Carbon dioxide is one of the most abundant natural gases in the world. It has played and still plays a crucial role in controlling temperatures on the earth surface via the greenhouse effect. During the Eocene, for instance, a postcollisional prograde regional metamorphism is thought to have released enough CO2 to trigger a greenhouse global warming during this epoch1. Present-day natural CO2 degassing is continuously updated with direct measurements and global extrapolations. The measured CO2 emissions originate from volcanic or nonvolcanic sources. In the last decades the number of investigated nonvolcanic carbon-rich discharges has risen exponentially; results from these studies emphasize the important contribution to the earth gas budget.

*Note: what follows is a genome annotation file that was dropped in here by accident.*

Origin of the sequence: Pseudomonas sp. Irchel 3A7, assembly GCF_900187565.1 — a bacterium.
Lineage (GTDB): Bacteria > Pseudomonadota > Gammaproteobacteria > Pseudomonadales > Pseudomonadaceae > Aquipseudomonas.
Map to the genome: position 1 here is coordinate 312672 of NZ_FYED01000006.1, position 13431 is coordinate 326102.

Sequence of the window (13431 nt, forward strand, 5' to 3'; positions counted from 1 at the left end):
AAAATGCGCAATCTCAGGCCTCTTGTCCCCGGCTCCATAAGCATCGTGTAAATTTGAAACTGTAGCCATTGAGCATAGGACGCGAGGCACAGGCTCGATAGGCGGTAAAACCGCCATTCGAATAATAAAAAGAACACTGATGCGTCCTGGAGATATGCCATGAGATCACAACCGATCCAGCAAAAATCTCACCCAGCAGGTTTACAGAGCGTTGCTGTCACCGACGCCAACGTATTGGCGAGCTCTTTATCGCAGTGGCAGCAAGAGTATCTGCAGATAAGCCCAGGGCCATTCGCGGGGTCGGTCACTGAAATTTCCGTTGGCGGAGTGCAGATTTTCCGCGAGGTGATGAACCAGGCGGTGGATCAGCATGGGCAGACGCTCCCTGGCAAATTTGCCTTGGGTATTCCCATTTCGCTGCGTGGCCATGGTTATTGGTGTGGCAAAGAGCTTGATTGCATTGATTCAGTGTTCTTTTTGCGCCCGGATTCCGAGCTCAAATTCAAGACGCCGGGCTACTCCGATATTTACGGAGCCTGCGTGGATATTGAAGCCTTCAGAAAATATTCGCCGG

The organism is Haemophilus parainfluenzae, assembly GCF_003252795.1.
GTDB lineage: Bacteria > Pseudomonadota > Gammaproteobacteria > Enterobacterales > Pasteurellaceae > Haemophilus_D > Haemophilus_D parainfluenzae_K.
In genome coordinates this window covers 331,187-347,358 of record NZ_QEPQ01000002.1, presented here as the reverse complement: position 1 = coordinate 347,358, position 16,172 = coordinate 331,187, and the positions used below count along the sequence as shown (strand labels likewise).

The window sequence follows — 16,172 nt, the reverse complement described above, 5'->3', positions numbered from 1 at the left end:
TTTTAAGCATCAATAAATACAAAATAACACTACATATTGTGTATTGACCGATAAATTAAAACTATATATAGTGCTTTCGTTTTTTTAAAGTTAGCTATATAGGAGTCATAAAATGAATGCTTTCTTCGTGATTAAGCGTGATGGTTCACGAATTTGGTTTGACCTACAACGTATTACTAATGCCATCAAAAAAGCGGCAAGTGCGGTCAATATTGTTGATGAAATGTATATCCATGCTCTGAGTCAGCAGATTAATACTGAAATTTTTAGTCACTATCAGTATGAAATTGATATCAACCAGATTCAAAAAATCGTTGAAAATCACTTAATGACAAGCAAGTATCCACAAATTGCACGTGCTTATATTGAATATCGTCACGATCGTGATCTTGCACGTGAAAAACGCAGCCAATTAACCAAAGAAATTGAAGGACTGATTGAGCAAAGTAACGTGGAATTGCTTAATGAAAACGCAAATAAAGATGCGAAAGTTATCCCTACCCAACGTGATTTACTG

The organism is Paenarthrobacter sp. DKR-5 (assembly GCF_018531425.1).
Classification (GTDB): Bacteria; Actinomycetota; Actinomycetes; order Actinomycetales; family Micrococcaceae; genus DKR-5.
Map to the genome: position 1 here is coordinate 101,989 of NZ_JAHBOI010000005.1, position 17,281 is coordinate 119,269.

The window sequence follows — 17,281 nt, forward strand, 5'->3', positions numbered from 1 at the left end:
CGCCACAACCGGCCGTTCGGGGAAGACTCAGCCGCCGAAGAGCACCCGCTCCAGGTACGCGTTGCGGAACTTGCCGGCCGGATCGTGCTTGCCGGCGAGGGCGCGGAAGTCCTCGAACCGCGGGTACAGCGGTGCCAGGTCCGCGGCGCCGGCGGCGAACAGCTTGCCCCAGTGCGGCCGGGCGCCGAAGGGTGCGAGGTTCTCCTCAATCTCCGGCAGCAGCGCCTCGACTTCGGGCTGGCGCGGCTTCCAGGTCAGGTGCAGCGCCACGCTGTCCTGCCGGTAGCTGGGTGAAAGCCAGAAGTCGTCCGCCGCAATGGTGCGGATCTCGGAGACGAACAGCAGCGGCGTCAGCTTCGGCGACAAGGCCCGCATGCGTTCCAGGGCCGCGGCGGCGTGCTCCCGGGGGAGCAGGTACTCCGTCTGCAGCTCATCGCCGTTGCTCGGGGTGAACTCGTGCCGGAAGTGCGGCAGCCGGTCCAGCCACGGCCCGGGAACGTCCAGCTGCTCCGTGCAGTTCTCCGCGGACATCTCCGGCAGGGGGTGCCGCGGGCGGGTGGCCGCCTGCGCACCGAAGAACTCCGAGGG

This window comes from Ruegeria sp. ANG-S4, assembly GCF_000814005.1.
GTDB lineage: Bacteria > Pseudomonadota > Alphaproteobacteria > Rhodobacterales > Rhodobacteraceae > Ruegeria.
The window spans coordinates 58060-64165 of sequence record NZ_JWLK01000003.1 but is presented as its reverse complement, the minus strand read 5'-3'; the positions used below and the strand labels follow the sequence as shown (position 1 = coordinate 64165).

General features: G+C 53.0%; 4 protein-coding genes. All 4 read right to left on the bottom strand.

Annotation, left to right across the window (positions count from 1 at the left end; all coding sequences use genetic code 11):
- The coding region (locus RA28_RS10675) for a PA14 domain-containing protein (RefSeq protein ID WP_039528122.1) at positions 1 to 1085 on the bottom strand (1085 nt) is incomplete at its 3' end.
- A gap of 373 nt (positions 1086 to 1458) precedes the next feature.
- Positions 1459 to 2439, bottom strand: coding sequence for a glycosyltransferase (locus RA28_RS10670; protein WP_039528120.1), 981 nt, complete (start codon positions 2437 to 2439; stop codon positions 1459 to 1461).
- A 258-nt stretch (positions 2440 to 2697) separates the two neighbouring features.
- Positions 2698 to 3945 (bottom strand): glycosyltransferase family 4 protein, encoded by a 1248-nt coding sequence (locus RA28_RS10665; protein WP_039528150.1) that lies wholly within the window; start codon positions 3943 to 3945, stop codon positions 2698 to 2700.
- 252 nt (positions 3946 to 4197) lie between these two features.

To our knowledge, tectonic degassing has been quantified with a fairly good level of detail (albeit with some assumptions and extrapolations) for three regions in the world: the Himalayas2 (~7.5×105 km2 emitting ~40 Mt yr−1 of CO2), central Italy3 (~0.4×105 km2 emitting ~10 Mt yr−1 of CO2) and the Eastern Ethiopian rift4 (~1.7×105 km2 emitting ~70 Mt yr−1 of CO2, subsequently questioned and rescaled to ~20 Mt yr−1 by Hunt et al.5). On the basis of a worldwide census of continental rift lengths, Brune et al.6 have calculated a present-day CO2 flux of ~40 Mt yr−1 emitted from 20,000 km long active rifts. All these studies provided invaluable perspectives into the present and past tectonic degassing and have important implications for modeling the global carbon cycle.